When investment banks get into trouble, the bonus pool often suffers. But that doesn’t always mean that everybody gets badly paid. Bankers in key franchise areas, with proven revenue generation are always likely to have alternative offers from the competition. And that means that a bank with any ambitions to preserving its franchise can’t credibly fail to pay them. So they tend to get side deals, outside the overall “pool”, to stop them from moving.
Credit Suisse appears to be in this sort of position; according to Bloomberg, it’s offered a $10m package to an unnamed senior financial sponsors banker. As a measure of how fast things were moving, the story yesterday morning noted that this would mean that the banker concerned would be paid more than CEO Thomas Gottstein – by the evening, the WSJ was reporting that this wasn’t a valid benchmark any more.
But money isn’t the only card banks have to play in order to attract and retain talent. They can also offer the hint of promotion to a desired job, or perks like a really nice office, which is what Gottstein's successor Ulrich Koerner appeared to receive a month or so ago while he was being persuaded to be patient in preparation for the top job.
Inside Paradeplatz observed in June that Koerner's new office in the CS headquarters building was replete with parquet flooring, leather furniture, all the new technological gadgets and views out into the heart of Zurich. As always, it seems that if you want to get a head start on personnel moves, pay attention to matters of real estate.
Koerner will not be the only Credit Suisse insider who needs to be kept happy. The investment bank has also been thrown back into confusion with the news that Christian Meissner, often speculated about in the past as a potential CEO, will be leaving Credit Suisse shortly into the new regime. Who will replace him? The most obvious internal candidate would be David Miller, but he might be considered to be too identified with the leveraged loans business on one hand, and with “swagger” statements about hiring that the new CEO might not want to be held to on the other.
Alternatively, CS might decide to bring in someone from outside; having raided UBS for their CEO and chair, and Goldman Sachs for their Chief Risk Officer and CTO, it looks like these are the two banks that might be the most likely targets. In the meantime, employees might ruefully consider that when a bank starts singing the tune of “if it wasn’t for bad luck, we wouldn’t have no luck at all”, it’s not long before it becomes obvious that if it wasn’t for retention bonuses, there wouldn’t be any bonuses at all.
Elsewhere, what state of mind would you like someone to be in when they were filling in your performance evaluation? Presumably you’d prefer they were well-fed, perhaps having just finished a successful date or spent a rewarding evening with their family, to put them in a good mood and full of the spirit of charity. In fact, according to current and former Goldman Sachs employees speaking to Business Insider about the firm’s 360-degree evaluation process, they’re likely to be crabby and sleep-deprived.
The problem is apparently that nice people – the kind you want – get overloaded. Everyone is allowed to pick eight colleagues to assess them, and it’s something of a bragging right to be able to say “I’ve got 25 evaluations to fill in”. The firm has apparently made changes to the process to try to streamline it, but there’s no official block of time allocated to complete the forms, so they end up being done in the wee small hours.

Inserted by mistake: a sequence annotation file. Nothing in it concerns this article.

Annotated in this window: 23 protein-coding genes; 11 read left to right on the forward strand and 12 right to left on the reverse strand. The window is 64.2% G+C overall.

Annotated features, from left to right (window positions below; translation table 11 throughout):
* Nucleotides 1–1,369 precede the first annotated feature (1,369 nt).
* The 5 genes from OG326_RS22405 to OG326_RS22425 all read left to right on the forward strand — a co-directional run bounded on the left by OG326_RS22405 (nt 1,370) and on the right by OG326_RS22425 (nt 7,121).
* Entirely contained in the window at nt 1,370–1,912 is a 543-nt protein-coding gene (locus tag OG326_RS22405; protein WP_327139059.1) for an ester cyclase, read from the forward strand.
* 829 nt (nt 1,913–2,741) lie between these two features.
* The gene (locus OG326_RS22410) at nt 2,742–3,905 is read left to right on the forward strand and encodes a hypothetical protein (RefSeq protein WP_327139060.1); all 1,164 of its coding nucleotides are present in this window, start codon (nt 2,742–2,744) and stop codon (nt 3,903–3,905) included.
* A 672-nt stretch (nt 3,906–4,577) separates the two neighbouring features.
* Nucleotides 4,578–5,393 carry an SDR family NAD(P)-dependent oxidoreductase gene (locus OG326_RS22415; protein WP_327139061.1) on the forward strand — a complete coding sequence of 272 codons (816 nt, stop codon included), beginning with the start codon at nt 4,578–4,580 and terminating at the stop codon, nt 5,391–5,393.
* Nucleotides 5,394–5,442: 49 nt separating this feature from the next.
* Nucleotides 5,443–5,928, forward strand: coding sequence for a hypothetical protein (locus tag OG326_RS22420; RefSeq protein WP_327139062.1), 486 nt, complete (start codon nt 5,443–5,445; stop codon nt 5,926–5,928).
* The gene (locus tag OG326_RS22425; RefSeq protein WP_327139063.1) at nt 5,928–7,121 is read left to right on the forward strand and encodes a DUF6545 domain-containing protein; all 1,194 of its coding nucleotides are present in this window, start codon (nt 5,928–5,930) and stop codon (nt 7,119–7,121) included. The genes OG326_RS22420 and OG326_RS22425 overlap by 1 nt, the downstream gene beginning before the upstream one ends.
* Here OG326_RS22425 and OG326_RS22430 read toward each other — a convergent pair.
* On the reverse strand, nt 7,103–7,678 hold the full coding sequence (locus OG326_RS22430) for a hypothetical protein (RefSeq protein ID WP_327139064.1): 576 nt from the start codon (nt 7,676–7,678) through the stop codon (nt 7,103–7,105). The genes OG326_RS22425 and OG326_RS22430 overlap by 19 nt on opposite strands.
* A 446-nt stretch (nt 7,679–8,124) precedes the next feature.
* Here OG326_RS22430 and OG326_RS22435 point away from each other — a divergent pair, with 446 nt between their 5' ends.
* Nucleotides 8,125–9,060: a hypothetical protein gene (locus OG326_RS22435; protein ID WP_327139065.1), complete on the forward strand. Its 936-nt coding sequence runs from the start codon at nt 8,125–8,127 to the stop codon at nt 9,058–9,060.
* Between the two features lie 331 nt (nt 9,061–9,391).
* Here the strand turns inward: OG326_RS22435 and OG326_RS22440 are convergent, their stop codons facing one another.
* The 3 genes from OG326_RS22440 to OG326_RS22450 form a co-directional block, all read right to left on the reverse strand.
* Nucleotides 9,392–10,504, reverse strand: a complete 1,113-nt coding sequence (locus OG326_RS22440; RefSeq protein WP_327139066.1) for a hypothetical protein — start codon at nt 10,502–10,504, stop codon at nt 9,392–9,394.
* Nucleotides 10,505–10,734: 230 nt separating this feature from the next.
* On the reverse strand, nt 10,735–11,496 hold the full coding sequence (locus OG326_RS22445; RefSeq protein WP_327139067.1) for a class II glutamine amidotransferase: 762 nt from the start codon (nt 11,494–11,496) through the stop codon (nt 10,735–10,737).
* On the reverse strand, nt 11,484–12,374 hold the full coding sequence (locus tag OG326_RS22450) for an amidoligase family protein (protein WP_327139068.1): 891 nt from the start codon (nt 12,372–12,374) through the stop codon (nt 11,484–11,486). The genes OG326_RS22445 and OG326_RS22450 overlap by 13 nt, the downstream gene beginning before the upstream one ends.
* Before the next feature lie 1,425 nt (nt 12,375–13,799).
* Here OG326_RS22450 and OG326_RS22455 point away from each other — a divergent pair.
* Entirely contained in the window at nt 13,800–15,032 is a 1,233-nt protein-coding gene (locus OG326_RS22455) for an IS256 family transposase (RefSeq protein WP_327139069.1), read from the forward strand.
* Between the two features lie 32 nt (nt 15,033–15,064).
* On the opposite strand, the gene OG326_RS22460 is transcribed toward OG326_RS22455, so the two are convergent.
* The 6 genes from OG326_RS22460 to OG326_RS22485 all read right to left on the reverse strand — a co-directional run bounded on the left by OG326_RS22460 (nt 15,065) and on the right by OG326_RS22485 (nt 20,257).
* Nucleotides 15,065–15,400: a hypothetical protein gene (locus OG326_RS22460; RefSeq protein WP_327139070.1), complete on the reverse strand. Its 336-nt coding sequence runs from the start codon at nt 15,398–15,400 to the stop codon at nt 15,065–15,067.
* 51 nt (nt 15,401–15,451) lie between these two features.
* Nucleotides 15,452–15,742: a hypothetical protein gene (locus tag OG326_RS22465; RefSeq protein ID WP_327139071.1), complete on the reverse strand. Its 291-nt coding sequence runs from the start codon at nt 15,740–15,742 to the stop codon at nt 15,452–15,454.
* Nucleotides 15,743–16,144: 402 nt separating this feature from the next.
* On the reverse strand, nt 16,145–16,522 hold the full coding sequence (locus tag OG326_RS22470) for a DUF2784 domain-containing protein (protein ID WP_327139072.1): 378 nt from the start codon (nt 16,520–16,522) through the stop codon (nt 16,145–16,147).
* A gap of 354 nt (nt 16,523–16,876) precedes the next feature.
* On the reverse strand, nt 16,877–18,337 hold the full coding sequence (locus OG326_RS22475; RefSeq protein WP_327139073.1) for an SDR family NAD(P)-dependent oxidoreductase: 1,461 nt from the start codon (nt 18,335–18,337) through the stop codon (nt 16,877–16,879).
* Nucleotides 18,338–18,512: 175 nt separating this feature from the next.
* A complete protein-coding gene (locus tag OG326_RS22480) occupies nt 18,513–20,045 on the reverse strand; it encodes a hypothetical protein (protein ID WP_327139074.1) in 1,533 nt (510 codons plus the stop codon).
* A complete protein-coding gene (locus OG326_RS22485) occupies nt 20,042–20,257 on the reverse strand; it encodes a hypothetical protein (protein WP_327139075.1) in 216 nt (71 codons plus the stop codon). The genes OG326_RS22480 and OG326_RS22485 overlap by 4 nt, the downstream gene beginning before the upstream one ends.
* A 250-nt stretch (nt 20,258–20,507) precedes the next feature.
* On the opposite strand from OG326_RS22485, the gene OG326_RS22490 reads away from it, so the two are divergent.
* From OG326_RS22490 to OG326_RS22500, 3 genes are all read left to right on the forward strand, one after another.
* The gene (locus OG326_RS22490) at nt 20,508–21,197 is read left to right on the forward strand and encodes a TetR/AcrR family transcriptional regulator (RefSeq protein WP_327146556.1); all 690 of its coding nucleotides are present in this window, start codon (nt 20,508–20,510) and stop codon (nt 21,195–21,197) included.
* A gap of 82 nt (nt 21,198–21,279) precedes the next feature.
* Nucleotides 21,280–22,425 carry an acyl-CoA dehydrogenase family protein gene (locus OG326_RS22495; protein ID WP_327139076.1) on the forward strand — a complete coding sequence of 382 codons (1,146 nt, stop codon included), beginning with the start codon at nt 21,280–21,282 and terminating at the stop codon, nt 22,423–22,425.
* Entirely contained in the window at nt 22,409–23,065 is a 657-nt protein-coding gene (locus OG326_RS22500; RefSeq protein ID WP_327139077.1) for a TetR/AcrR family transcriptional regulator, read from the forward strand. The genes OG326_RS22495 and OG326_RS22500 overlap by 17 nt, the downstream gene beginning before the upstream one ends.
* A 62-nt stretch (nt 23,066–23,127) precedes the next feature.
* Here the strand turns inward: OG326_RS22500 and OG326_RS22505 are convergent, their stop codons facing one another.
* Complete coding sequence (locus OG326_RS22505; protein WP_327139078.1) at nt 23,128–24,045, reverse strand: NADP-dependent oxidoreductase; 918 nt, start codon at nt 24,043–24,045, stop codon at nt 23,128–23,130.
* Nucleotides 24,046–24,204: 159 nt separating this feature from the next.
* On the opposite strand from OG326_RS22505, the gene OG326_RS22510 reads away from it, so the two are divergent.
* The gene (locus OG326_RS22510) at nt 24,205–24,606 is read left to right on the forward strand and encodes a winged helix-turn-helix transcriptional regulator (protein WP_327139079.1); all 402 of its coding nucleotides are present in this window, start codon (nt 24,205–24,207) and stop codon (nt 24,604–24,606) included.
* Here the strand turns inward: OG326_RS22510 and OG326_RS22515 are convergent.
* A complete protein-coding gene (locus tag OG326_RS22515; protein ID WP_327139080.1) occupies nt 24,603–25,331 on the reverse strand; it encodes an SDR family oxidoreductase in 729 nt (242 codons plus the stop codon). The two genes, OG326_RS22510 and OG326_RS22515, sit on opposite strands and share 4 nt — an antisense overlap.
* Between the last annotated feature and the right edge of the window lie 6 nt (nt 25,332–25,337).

And then, in November and December, Goldman bankers have a closed door meeting with their boss, during which edited highlights of the comments are read out. Some of these meetings apparently end up with harsh language being used or employees storming out. Since the evaluation process takes place just before bonus awards (and since Goldman is apparently contemplating bringing back the “Strategic Resource Assessment” and culling the bottom 5% performers), it’s likely that people will be losing sleep over the evaluations in more ways than one.
WhatsApp might as well include the details of the regulatory fine for bankers in its terms of service when you sign up – UBS is the latest bank to admit it’s being investigated. (Bloomberg)
PJT Partners don’t seem to be feeling the deal winter too sharply – partner pay is up 8%, despite a slowing second quarter. They’re also continuing to bring rainmakers into the private markets division – Aga Masud has come from Bank of America. (Financial News, also Financial News)
Not so many juicy details, but suggestions of internal conflict and a problematic culture in this story about another high level departure at the Kuwaiti sovereign wealth fund (Bloomberg)
The guy who accidentally sent a hard drive to the town dump with all his Bitcoin on it is still trying to get it back; even though the valuation has fallen since last year, the drive is still potentially worth $176m and backers are apparently interested. The latest scheme involves robot dogs. (Gizmodo)
Changpeng Zhao, the CEO and founder of Binance, has stopped sending grumpy tweets about coverage of the crypto winter and started suing Bloomberg Businessweek over its story about him. (Yahoo)
Proving yet again that there’s a big difference between being the advisor and being the client, a UBS banker who tried to negotiate part of his own divorce without telling his legal team, to keep costs down, has now lost a lawsuit he brought against those lawyers when the deal turned out not to be as great as he thought (Daily Mail)
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